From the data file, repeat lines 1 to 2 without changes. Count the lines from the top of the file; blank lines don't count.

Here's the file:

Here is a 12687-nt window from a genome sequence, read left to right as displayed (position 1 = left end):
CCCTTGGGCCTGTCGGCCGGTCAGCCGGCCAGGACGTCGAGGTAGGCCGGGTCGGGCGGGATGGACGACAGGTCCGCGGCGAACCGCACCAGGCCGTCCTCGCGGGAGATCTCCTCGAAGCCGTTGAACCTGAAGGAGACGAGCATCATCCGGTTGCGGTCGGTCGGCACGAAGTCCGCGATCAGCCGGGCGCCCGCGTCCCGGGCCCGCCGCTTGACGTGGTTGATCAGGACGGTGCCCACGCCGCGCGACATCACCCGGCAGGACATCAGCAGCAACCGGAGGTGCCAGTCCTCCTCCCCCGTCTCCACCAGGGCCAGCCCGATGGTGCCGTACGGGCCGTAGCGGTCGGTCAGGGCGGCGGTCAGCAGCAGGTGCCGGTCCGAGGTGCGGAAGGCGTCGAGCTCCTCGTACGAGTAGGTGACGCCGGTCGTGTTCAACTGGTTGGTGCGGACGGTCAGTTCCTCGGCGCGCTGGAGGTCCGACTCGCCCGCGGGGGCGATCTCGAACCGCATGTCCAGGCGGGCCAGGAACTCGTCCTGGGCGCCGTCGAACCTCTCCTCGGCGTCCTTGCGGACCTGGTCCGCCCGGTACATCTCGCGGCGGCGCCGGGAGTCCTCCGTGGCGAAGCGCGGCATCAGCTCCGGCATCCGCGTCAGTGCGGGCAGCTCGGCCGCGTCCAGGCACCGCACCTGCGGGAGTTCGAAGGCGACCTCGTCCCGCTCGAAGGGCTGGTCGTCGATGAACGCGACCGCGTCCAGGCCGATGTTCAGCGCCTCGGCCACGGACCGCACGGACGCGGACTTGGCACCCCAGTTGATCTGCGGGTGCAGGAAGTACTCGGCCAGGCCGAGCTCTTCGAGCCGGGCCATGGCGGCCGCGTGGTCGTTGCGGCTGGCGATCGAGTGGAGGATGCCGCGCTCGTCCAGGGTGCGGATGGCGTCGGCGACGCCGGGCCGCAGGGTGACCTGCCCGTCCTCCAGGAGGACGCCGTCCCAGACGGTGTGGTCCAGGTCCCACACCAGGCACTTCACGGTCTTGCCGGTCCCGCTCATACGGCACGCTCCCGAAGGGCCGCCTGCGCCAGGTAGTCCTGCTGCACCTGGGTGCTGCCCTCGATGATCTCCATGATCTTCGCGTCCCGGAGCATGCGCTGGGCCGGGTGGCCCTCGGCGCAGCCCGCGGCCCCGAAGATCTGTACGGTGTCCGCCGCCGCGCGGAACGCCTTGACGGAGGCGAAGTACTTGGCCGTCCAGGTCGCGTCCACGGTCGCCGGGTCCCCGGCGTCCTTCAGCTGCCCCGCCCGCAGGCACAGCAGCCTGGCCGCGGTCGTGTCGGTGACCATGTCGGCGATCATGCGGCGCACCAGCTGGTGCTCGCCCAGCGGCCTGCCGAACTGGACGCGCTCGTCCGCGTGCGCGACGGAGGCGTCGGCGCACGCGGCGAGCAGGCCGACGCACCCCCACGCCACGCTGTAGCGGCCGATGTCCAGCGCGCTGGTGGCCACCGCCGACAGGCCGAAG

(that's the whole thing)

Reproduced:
Here is a 12687-nt window from a genome sequence, read left to right as displayed (position 1 = left end):
CCCTTGGGCCTGTCGGCCGGTCAGCCGGCCAGGACGTCGAGGTAGGCCGGGTCGGGCGGGATGGACGACAGGTCCGCGGCGAACCGCACCAGGCCGTCCTCGCGGGAGATCTCCTCGAAGCCGTTGAACCTGAAGGAGACGAGCATCATCCGGTTGCGGTCGGTCGGCACGAAGTCCGCGATCAGCCGGGCGCCCGCGTCCCGGGCCCGCCGCTTGACGTGGTTGATCAGGACGGTGCCCACGCCGCGCGACATCACCCGGCAGGACATCAGCAGCAACCGGAGGTGCCAGTCCTCCTCCCCCGTCTCCACCAGGGCCAGCCCGATGGTGCCGTACGGGCCGTAGCGGTCGGTCAGGGCGGCGGTCAGCAGCAGGTGCCGGTCCGAGGTGCGGAAGGCGTCGAGCTCCTCGTACGAGTAGGTGACGCCGGTCGTGTTCAACTGGTTGGTGCGGACGGTCAGTTCCTCGGCGCGCTGGAGGTCCGACTCGCCCGCGGGGGCGATCTCGAACCGCATGTCCAGGCGGGCCAGGAACTCGTCCTGGGCGCCGTCGAACCTCTCCTCGGCGTCCTTGCGGACCTGGTCCGCCCGGTACATCTCGCGGCGGCGCCGGGAGTCCTCCGTGGCGAAGCGCGGCATCAGCTCCGGCATCCGCGTCAGTGCGGGCAGCTCGGCCGCGTCCAGGCACCGCACCTGCGGGAGTTCGAAGGCGACCTCGTCCCGCTCGAAGGGCTGGTCGTCGATGAACGCGACCGCGTCCAGGCCGATGTTCAGCGCCTCGGCCACGGACCGCACGGACGCGGACTTGGCACCCCAGTTGATCTGCGGGTGCAGGAAGTACTCGGCCAGGCCGAGCTCTTCGAGCCGGGCCATGGCGGCCGCGTGGTCGTTGCGGCTGGCGATCGAGTGGAGGATGCCGCGCTCGTCCAGGGTGCGGATGGCGTCGGCGACGCCGGGCCGCAGGGTGACCTGCCCGTCCTCCAGGAGGACGCCGTCCCAGACGGTGTGGTCCAGGTCCCACACCAGGCACTTCACGGTCTTGCCGGTCCCGCTCATACGGCACGCTCCCGAAGGGCCGCCTGCGCCAGGTAGTCCTGCTGCACCTGGGTGCTGCCCTCGATGATCTCCATGATCTTCGCGTCCCGGAGCATGCGCTGGGCCGGGTGGCCCTCGGCGCAGCCCGCGGCCCCGAAGATCTGTACGGTGTCCGCCGCCGCGCGGAACGCCTTGACGGAGGCGAAGTACTTGGCCGTCCAGGTCGCGTCCACGGTCGCCGGGTCCCCGGCGTCCTTCAGCTGCCCCGCCCGCAGGCACAGCAGCCTGGCCGCGGTCGTGTCGGTGACCATGTCGGCGATCATGCGGCGCACCAGCTGGTGCTCGCCCAGCGGCCTGCCGAACTGGACGCGCTCGTCCGCGTGCGCGACGGAGGCGTCGGCGCACGCGGCGAGCAGGCCGACGCACCCCCACGCCACGCTGTAGCGGCCGATGTCCAGCGCGCTGGTGGCCACCGCCGACAGGCCGAAG